Biological Microfabrication

The tools for constructing microelectronic integrated circuits can be adapted to control the spatial arrangement of cultured mammalian cells, allowing us to mimic the precise structure of living tissue. By contriving appropriate patterns, specific biological variables can be isolated to gain understanding of cellular mechanisms. Engineered tissue is also constructed for use as organ models and perhaps even organ replacement. Microstructured materials and devices are also appropriate for supporting and manipulating explanted organoids and microscopic animals.


Reconfigurable Culture

Living tissue is a dynamic and structurally complex system that is poorly replicated in conventional laboratory culture. We are developing microdevices that can dynamically reorganize cultured tissue at the scale of individual cells, allowing natural processes to be better mimicked and studied. Systems that involve multiple interacting cell populations are most suitable to our platforms. Our current interlocking comb system (see sidebar) allows manipulation of 2D cultures and has successfully been adapted to numerous biological systems in various laboratories. We look forward to discussing whether our current or future tools are applicable to your biological system of interest.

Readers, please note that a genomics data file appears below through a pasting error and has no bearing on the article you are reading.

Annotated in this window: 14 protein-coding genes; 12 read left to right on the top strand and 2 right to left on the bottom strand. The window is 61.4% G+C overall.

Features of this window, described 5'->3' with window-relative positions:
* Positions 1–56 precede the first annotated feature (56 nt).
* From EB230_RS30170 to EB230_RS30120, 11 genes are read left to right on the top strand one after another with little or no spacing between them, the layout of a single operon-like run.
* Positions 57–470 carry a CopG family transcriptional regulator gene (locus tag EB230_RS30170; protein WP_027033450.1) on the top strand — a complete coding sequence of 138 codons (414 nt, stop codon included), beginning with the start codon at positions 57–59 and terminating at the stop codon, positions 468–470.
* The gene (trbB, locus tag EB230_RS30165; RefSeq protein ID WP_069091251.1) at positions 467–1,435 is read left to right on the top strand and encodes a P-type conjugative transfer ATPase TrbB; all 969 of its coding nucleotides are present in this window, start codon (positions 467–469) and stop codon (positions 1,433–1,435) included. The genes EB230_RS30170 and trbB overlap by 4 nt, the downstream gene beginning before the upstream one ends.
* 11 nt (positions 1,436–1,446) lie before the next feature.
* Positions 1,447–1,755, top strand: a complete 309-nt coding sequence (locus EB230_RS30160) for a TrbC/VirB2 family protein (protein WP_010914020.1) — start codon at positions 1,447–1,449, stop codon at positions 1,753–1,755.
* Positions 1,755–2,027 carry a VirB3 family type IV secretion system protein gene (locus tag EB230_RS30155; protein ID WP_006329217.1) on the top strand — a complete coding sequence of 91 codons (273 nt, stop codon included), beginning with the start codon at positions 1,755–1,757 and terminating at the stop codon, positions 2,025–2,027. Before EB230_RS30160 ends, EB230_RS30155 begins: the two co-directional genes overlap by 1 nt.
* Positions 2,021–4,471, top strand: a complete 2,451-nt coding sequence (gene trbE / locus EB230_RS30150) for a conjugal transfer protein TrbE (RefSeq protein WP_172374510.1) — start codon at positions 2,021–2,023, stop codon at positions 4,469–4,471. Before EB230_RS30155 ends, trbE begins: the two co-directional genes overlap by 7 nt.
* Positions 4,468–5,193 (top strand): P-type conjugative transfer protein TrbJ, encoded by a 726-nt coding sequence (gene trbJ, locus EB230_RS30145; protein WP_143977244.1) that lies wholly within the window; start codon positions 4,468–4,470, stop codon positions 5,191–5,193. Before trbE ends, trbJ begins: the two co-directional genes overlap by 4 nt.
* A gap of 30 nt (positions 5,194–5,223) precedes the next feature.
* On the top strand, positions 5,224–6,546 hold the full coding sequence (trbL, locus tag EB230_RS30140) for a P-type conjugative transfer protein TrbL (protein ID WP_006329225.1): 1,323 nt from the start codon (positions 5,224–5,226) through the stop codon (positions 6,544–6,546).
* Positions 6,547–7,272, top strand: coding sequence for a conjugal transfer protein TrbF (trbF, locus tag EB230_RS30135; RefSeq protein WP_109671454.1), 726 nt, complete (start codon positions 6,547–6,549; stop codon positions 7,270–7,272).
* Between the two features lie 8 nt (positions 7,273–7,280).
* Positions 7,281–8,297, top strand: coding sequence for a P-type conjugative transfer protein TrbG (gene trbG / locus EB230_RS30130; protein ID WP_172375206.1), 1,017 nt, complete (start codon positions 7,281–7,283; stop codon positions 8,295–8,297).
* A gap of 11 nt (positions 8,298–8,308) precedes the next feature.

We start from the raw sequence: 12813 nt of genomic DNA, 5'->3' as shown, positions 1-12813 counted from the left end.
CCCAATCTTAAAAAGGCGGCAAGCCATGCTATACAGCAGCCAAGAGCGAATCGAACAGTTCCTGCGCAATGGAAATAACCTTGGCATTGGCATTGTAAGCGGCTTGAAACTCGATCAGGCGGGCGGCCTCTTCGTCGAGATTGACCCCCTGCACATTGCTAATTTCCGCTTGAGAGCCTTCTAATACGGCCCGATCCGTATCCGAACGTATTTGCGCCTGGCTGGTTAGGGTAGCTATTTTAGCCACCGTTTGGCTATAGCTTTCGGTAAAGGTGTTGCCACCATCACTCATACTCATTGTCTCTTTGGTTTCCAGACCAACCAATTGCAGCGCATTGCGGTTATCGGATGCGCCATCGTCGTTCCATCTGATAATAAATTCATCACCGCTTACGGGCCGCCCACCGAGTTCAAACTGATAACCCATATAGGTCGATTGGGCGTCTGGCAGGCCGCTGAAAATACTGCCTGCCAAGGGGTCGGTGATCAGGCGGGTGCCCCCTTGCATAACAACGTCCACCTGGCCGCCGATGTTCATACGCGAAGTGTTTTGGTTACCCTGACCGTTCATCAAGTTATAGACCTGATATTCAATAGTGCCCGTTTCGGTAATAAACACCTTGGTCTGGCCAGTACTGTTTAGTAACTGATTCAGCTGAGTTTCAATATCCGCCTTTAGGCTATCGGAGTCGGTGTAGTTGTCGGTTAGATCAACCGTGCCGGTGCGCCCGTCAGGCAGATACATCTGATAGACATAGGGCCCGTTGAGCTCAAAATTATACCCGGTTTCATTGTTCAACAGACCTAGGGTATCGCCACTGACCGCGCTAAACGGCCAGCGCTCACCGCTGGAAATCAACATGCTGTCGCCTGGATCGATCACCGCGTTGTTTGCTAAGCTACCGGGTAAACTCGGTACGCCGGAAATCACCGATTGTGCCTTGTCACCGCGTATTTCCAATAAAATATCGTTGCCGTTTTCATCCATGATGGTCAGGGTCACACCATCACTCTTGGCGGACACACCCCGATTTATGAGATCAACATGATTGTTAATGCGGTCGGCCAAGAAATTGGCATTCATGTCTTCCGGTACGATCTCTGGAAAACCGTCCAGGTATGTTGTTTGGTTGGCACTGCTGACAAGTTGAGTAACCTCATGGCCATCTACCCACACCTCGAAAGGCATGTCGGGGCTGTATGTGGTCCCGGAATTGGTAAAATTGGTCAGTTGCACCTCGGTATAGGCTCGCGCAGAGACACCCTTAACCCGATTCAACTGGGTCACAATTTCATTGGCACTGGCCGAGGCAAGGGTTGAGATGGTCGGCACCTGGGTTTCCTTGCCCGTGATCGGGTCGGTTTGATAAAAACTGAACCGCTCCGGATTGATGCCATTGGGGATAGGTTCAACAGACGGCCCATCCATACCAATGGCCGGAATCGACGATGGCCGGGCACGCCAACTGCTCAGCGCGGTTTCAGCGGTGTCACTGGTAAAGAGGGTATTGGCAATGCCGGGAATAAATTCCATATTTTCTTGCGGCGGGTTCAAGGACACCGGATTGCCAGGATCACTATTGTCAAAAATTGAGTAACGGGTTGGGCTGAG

Microfluidic Computing

Microfluidics has enabled the automated execution of numerous multiplexed chemical reactions on a small microchip. However, significant off-chip resources are typically required, including pumps, pneumatic manifolds, and digital controllers. Integrating these elements onto the chip itself could bring tremendous gains in manufacturing cost, reliability, ease of use, and portability. We are approaching this problem by dispensing with electronic control, and instead building digital logic systems out of microfluidic gates themselves.
Comb Substrates